The Traders

We were steaming to the westward, towards the spot where the sun,

glowing like a disc of molten copper, was slowly nearing the horizon.

It had been one of those hot, breathless sort of days with no breeze;

and now, near sunset, nothing but an occasional cat's-paw stole gently

across the sea to ruffle its glassy surface in irregular-shaped

patches. Elsewhere, the water, shining like a mirror, reflected the

blazing glory of the sky.

Some distance off lay the coast, its familiar outline dim, purple, and

mysterious in the evening mist. But it was neither the sunset,

glorious as it was, nor the scenery which held our imagination. It was

the shipping.

All manner of craft there were. First came the _Spurt_, of Tromso, a

Norwegian tramp of dissolute and chastened appearance, whose

deliberate, plodding gait and general air of senility belied her name,

or at any rate the English meaning of it. Her rusty black hull was

decorated with three large squares painted in her national colours,

red, with a vertical white-edged stripe of blue in the centre. Next a

bulbous, prosperous-looking Dutchman, who seemed to waddle in her, or

his, stride. She was slightly faster than the ancient _Spurt_, but was

no flyer, and boasted a canary-yellow hull bearing her name in

fifteen-foot letters, and enormous painted tricolours striped

horizontally in red, white, and blue.

Then two Swedes with unpronounceable names who, by their

embellishments, informed the world that they hailed respectively from

Goteborg and Helsingborg. They also sported large rectangles, painted

in vertical stripes of yellow and blue, while close behind them, a

Dane, with an absurdly attenuated funnel and long ventilators sticking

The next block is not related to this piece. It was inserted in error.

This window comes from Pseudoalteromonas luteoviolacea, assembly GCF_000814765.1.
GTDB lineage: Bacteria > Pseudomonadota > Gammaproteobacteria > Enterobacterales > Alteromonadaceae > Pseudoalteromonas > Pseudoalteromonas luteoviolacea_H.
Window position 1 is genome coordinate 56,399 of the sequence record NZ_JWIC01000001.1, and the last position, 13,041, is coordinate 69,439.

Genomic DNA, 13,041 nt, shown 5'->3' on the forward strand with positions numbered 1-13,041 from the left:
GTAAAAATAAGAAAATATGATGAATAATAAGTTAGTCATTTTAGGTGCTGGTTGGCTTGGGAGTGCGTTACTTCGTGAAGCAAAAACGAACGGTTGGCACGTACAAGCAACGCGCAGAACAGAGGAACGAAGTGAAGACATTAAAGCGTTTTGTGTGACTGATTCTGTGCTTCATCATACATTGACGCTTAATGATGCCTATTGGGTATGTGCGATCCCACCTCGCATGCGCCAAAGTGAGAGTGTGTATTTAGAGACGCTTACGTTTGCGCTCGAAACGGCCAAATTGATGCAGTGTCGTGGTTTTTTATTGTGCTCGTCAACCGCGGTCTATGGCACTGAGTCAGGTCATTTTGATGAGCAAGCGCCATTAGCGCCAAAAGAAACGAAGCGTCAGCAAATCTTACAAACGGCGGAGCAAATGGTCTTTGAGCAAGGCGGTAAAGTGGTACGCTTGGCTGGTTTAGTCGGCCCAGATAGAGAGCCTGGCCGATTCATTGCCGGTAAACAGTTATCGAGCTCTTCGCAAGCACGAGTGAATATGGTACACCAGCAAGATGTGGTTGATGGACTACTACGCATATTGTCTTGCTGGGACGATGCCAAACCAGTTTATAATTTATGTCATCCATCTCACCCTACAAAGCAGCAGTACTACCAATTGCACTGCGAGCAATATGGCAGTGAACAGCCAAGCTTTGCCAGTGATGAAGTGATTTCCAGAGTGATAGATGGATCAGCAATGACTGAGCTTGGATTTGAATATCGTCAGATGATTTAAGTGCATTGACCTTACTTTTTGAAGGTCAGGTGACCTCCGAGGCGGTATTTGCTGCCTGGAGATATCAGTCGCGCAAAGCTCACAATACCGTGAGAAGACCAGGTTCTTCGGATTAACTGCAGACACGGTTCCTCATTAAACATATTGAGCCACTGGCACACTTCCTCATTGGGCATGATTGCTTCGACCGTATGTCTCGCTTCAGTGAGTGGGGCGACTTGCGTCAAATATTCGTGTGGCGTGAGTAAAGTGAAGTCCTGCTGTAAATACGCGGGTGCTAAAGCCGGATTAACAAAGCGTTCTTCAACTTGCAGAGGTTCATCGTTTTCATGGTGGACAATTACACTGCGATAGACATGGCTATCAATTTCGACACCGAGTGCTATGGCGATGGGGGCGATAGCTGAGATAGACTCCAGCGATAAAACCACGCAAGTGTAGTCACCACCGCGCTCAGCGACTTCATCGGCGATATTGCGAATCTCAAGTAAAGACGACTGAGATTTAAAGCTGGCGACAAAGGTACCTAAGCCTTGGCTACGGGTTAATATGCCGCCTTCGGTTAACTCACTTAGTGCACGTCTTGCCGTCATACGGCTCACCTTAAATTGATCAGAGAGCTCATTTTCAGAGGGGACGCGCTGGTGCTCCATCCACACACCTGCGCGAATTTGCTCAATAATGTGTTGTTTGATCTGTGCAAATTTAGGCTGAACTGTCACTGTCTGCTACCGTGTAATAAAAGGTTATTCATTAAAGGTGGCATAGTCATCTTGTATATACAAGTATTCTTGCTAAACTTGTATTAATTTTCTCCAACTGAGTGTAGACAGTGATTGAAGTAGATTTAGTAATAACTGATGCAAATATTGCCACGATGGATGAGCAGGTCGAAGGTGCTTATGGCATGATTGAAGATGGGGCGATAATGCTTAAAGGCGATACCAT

at all angles out of her hull like pins from a pincushion, ambled

stolidly along like a weary cart-horse. She, scorning other

decoration, merely showed the scarlet white-crossed emblem of her

country. Some of the neutrals carried signs bearing their names which

could be illuminated at night, and all seemed equally determined not to

afford any prowling Hun submarine a legitimate excuse for torpedoing

them on sight.

* * * * *

But the craft which outnumbered the others by more than four to one

were the British. They bore no distinctive marks or colouring on their

sides, and their travel-stained and weather-beaten appearance, their

rusty hulls, discoloured funnels, and the generally dingy and

unpretentious look about them showed that they were kept far too busy

to trouble about external appearances. The only token of their

nationality was the wisp of tattered red bunting fluttering at the

stern of each; the gallant old Red Ensign which, war or no war, still

dances triumphantly on practically every sea, except the Baltic.

Many of the passing vessels looked out of date and old-fashioned. Some

veterans of the 'eighties or 'nineties, fit only to sail under a

foreign flag according to pre-war standards, may have been dug out of

their obscurity to play their part in the war. And a very important

part it is. Ships must run, and, at a time when the Admiralty have

levied a heavy toll for war purposes upon all classes of ships

belonging to the Mercantile Marine, every vessel which will float and

can steam can be utilised many times over for the equally important

work of carrying cargo. It is not peaceful work, either, in these days

of promiscuous mine-laying and enemy submarines armed with guns and

torpedoes ready to sink without warning.

The important work of the yachts, pleasure steamers, trawlers, and

drifters used for mine-sweeping, patrol work, and other naval purposes

need not be entered into here; but the Mercantile Marine proper, what,

for want of a better term, we may call "the deep sea service," has

supplied the Royal Navy with many thousands of splendid officers and